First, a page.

April 15, 2021
Mayo Clinic has reported the first case series of transvenous embolization of paraspinal veins to treat cerebral spinal fluid (CSF)-venous fistulas. The innovative therapy resulted in clinical and radiographic improvement and no permanent complications in all participants in the small case series.
"It's a significant advance in the treatment of CSF-venous fistulas," says Waleed Brinjikji, M.D., a neurointerventionalist at Mayo Clinic in Rochester, Minnesota. "We are able to fix these fistulas and send patients home the same day, without worrying about the complications that can occur with spinal surgery."
CSF-venous fistulas, first described in 2014, are increasingly recognized as a cause of spontaneous intracranial hypotension. "We are finding that, in at least a quarter of people with a CSF leak, it's due to a fistula. That is a major subgroup, and we expect it to grow as our diagnostic techniques advance," says Jeremy K. Cutsforth-Gregory, M.D., a neurologist who leads the CSF dynamics clinic at Mayo Clinic's campus in Rochester.
The most effective treatment for a CSF-venous fistula has been surgical intervention that includes laminectomy, facetectomy and ligation of the nerve root and associated veins. Although the procedure can ease the severe headaches associated with intracranial hypotension, it requires a hospital stay and lengthy recovery.
"Spinal surgery is significantly more invasive than the endovascular intervention that we developed," says Luis E. Savastano, M.D., Ph.D., a cerebrovascular neurosurgeon at Mayo Clinic's campus in Rochester. "In addition to long recovery times, many patients also experience new numbness and pain at the surgical site that lingers for months."
Existing minimally invasive treatment options, such as epidural blood patch and fibrin glue injection, have been effective in only a tiny minority of patients with fistulas.
"Embolization seemed like a feasible alternative, as long as we could navigate through the paraspinal venous system and get our catheter to the exact right point," Dr. Brinjikji says.
Dr. Brinjikji had acquired a medical textbook from the 1970s on spinal phlebography, a common diagnostic tool before MRI. "We realized that if physicians could get into the paraspinal veins back then, we — with all the advances in catheterization — should be able to get into them and block them off using our newer and safer embolic agents," he says.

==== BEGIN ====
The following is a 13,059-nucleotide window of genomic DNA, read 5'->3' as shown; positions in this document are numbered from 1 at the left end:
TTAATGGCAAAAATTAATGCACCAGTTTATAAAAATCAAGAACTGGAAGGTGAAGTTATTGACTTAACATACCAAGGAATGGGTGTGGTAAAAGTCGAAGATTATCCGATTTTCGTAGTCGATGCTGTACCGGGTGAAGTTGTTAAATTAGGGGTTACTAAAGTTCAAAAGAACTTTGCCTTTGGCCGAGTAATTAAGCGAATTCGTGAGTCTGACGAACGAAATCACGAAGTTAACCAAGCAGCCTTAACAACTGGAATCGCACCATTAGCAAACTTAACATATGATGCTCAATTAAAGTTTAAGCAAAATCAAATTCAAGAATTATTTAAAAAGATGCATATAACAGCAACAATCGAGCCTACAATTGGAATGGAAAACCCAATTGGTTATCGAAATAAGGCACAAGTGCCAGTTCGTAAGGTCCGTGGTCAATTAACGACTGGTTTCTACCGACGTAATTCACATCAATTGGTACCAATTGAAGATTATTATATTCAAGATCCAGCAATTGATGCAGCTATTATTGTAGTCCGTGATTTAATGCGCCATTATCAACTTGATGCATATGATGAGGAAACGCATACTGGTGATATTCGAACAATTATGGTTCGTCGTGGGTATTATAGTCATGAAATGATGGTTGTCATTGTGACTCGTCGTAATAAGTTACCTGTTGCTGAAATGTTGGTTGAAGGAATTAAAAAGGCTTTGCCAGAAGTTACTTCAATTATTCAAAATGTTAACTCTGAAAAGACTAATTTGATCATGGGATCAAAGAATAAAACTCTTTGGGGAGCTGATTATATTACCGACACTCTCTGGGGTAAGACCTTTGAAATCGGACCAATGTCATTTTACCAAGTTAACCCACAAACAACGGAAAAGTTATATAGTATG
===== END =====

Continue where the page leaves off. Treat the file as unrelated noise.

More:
DSM to localize fistulas
Cerebral spinal fluid (CSF)-venous fistula
Preoperative MRI of a participant in Mayo Clinic's case series shows signs of brain sag with flattening of the pons, reduced mamillopontine distance and effacement of the suprasellar cistern, as well as thick pachymeningeal enhancement.
Embolization of CSF-venous fistula
On the left, digital subtraction myelogram shows a large CSF-venous fistula at right T4 with filling of the right T4 paraspinal vein (red arrow). On the right, the patient underwent successful embolization of the vein (white arrow).
Resolution of brain sag
Postoperative MRI shows resolution of the brain sag and meningeal enhancement.
As described in an upcoming issue of American Journal of Neuroradiology, the Mayo Clinic case series included five patients with CSF hypotension secondary to CSF-venous fistulas. The patients' fistulas were localized using lateral decubitus digital subtraction myelography (DSM). On MRI, all patients had evidence of CSF hypovolemia, including brain sag and pachymeningeal enhancement with no extradural fluid collection on total spine MRI.
The endovascular procedures — performed in August 2020 — involved catheterization of the azygous vein, followed by selective catheterization and embolization of the paraspinal vein.
All patients had improved clinical and radiologic findings after the procedure. Four patients had complete resolution of headaches, and one had a 50% reduction in headache symptoms. Brain sag resolved in four patients and improved but did not resolve in one patient. Similarly, pachymeningeal enhancement resolved in four patients and improved but did not resolve in one patient.
"Patient satisfaction has been very high, and we are very rigorous in obtaining complete clinical and imaging follow-up on all patients," Dr. Brinjikji says.
Pain localized to the site of the embolization was a common minor complication, but no patient required narcotics. And the pain subsided in a matter of weeks for all patients. No patient experienced permanent neurological complications. The researchers note that further studies are needed to confirm the technique and to validate the treatment's durability.
An essential component of this procedure is state-of-the-art imaging for the diagnosis of CSF-venous fistulas.
"Identifying the fistula is a major challenge," Dr. Cutsforth-Gregory says. "DSM allows us to locate fistulas that might otherwise be overlooked. It's practice changing." Currently, eight DSMs a week are routinely performed at the Rochester campus of Mayo Clinic, making it one of the highest-volume CSF-leak practices in the world.
The development of innovative treatments is facilitated by Mayo Clinic's multidisciplinary approach. "This new endovascular treatment modality is the result of teamwork by highly skilled headache neurologists, interventional neuroradiologists and endovascular neurosurgeons, as well as a radiology team at the forefront of medical imaging," Dr. Savastano says.
"Historically, endovascular approaches have been used to fix only vascular problems," he adds. "This treatment represents a paradigm shift. We are now using endovascular procedures to fix problems outside the vessels themselves."
For more information
Brinjikji W, et al. A novel endovascular therapy for CSF hypotension secondary to CSF-venous fistulas. American Journal of Neuroradiology. In press.